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Earlier this month, we launched our Beyond Skills report. Through surveying more than 1,000 executives and senior leaders across several sectors, we assessed the growing capability chasm. We found that this chasm was identified by 60% of respondents as a real problem in their organisation. But what is a capability chasm? We define it as the critical imbalance between the capabilities people have and the ones they need. 

A lot of businesses have changed since 2020. So, we mapped how that chasm compares to the changing attitudes around learning and development. We found that developing peoples’ capabilities is essential to business success. Across the board, 71% of businesses that saw growth last year did increase their training budgets, even though each sector has its own unique challenges. 

But what can you learn about the capabilities chasm in the pharmaceutical industry? Read on to find out. 

What the Beyond Skills report highlighted for the pharma sector

Majority of the work done in the pharma sector is very specialised, and many employees are highly educated, often to a PhD level. In light of that, it isn’t surprising that the pharma people we spoke to reported the smallest capabilities gap of the five sectors we surveyed. But, there is still a gap, and it’s showing up in softer skill areas that aren’t usually taught in universities, like agile ways of working and becoming more data-driven in areas like marketing and sales. 

The pharma sector does have a reputation for slow-moving change when it comes to things like innovating on strategy. So, its relatively positive predictions for capability development might be surprising. Based on our research, this sector is becoming more willing to adapt to new methods of learning. They were also least likely to wish there had been more investment in learning and development in 2020. Respondents in this sector also anticipated that, even if their training budgets decreased this year, they would return in five to eight months.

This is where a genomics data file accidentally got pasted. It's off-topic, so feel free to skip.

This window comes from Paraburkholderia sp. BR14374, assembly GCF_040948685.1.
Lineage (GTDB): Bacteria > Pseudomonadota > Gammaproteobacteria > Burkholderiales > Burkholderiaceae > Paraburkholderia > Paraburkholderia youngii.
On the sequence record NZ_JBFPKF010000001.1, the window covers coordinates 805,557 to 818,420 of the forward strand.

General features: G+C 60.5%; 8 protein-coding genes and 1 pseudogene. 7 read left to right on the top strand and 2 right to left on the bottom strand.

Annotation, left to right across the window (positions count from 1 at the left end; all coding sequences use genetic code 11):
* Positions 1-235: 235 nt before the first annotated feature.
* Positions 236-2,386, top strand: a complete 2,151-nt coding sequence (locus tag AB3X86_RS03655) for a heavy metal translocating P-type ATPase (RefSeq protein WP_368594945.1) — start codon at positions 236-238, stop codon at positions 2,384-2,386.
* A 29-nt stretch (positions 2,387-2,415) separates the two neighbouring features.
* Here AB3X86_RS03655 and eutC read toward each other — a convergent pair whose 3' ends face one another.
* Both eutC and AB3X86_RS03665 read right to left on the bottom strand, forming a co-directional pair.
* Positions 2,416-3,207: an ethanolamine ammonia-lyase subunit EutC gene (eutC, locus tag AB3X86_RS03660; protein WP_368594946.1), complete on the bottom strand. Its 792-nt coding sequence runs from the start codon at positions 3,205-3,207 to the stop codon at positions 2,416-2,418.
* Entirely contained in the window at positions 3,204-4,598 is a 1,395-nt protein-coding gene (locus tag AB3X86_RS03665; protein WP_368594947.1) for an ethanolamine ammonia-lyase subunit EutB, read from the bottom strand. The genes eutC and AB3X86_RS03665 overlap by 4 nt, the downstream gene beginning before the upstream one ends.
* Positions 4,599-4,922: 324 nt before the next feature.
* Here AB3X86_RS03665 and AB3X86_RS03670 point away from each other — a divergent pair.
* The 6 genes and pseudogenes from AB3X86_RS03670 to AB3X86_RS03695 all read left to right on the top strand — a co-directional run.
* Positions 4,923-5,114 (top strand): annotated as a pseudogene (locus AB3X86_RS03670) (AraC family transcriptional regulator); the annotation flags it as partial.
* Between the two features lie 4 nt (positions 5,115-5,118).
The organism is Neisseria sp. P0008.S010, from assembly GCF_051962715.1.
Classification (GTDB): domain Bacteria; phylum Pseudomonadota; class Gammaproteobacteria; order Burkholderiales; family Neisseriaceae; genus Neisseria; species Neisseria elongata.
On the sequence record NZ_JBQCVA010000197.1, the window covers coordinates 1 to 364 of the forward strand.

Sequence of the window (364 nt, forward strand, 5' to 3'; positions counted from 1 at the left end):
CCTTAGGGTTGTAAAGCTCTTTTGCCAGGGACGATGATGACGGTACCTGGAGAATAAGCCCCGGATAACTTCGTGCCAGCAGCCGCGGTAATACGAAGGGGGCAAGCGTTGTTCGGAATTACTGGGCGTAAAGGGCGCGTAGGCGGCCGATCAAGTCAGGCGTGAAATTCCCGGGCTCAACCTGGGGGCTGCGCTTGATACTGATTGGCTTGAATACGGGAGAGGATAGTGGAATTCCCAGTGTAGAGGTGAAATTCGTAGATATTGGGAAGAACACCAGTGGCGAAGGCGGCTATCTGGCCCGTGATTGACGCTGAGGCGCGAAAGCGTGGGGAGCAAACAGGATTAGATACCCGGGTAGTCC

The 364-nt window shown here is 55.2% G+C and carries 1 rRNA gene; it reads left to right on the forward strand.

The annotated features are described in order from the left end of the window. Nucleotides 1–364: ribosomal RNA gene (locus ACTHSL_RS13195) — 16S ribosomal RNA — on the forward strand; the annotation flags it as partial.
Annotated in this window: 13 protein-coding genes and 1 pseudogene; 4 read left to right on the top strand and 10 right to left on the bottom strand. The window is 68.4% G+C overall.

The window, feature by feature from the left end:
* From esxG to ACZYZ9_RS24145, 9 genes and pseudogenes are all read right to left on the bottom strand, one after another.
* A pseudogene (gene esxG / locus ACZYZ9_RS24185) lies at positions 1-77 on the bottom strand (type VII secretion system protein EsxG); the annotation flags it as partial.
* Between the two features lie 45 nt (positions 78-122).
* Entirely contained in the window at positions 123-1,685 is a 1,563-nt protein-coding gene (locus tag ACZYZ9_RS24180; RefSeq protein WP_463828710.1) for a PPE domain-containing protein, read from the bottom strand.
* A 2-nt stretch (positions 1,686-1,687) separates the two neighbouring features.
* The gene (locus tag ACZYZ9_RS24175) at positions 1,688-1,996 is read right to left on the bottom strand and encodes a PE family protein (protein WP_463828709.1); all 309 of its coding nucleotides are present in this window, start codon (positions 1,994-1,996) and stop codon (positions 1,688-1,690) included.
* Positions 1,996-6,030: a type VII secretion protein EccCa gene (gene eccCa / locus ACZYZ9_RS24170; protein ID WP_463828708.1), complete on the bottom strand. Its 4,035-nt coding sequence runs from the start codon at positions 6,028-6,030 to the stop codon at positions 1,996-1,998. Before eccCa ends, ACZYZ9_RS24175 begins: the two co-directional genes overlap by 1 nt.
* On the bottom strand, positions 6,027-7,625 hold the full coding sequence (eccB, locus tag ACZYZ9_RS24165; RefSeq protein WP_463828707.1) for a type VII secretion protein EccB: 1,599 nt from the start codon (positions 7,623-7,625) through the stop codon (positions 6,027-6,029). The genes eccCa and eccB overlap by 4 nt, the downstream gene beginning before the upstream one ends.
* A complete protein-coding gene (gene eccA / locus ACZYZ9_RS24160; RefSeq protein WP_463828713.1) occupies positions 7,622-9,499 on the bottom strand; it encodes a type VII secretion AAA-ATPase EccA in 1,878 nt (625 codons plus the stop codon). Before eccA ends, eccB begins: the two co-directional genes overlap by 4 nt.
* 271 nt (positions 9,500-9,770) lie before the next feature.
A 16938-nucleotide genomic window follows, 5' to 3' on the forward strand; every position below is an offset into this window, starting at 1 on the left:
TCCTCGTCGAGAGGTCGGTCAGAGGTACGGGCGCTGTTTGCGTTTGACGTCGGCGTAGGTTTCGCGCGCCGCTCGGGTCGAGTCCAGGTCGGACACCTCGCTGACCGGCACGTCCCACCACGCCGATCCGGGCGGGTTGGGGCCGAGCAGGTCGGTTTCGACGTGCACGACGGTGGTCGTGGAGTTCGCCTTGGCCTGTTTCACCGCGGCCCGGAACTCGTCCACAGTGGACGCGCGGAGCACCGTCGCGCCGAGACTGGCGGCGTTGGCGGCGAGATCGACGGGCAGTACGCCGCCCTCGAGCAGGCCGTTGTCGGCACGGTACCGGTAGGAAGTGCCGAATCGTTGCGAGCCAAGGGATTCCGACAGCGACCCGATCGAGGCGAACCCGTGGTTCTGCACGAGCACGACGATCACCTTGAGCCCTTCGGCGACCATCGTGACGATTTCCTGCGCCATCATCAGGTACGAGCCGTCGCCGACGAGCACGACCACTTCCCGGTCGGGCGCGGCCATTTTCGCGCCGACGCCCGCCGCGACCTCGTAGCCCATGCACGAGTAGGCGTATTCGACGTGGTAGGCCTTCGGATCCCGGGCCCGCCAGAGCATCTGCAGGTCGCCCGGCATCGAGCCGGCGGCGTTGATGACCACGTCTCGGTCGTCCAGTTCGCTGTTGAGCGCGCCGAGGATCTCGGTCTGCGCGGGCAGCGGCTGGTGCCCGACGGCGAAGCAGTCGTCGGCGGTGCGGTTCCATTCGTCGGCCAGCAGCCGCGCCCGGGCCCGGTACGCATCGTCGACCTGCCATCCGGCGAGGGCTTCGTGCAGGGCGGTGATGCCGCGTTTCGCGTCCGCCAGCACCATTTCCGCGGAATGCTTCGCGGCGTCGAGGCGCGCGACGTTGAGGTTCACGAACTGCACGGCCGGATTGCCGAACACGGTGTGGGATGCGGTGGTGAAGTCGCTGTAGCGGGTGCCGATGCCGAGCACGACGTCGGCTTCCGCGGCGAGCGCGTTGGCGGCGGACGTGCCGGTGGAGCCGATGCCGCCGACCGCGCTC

In spite of that more positive outlook, 61% of learning and development leaders in the pharma sector said they struggled to make business leaders appreciate the value of upskilling. 

How does pharma differ from other sectors?

The other four sectors we surveyed had both similar and different opinions surrounding the capabilities chasm. 

  • Financial services respondents were the most likely to report a prioritisation of survival over capability at 68%. 
  • Tech and telco, much like pharma, went through massive growth in 2020. They highly value digital transformation and learning and development, with 52% of respondents in this sector reporting increased investments in training. 
  • Fast-moving consumer goods reported the second highest rate of profit decline in any sector, and saw the most cuts to learning and development budgets. 
  • Government and public services had to adapt quickly, and faced more red tape than the other sectors. When it came to wishing for more investment in skill development, they reported the highest numbers at almost three quarters. 

Prioritization of Survival

What should you do next?

As the Beyond Skills report has shown us, the pharma sector is unique, and 2020 has only highlighted this. There is a shift in the way this sector is working, with an always-increasing demand to get things done faster. In such a rapidly-changing space, investing in capabilities is the key to sustainable growth. 

That potential for growth is there. By 2030, there will be 133,000 jobs added in the life sciences sector in the UK. But, to make the most of that growth, things like collaboration, innovation and agility all need to be prioritised. Based on the Beyond Skills report, we know that this isn’t happening the way that it should. That’s particularly true when it comes to senior leadership’s perception of capability development’s value. 

That means, if you are in the pharma sector and you’re looking for ways to bridge the capability gap, you need training that creates real, long-term change. It needs to shift mindsets throughout the company, and it needs to include your leadership team. 

That kind of approach to upskilling will not only help you future-proof the skillsets of the very qualified employees you have, but it will help with retention and recruitment. You need to foster a culture of learning, top to bottom, and embed skill development into everything you do. 

About Avado

At Avado, we believe that true transformation isn’t digital, it’s human. We build professional future skills to help diverse talent access and accelerate careers through award-winning learning experiences that deliver tangible and measurable impact. We upskill people, uplift culture and future-proof organisations in a fast-moving world.

Avado is proud to be a people-transformation partner to some of the largest and most innovative organisations in the UK including: Google, BT, NHS, British Airways, UK Civil Service, Legal & General and AstraZeneca.

To find out more, visit www.avadolearning.com

Nilesh Jha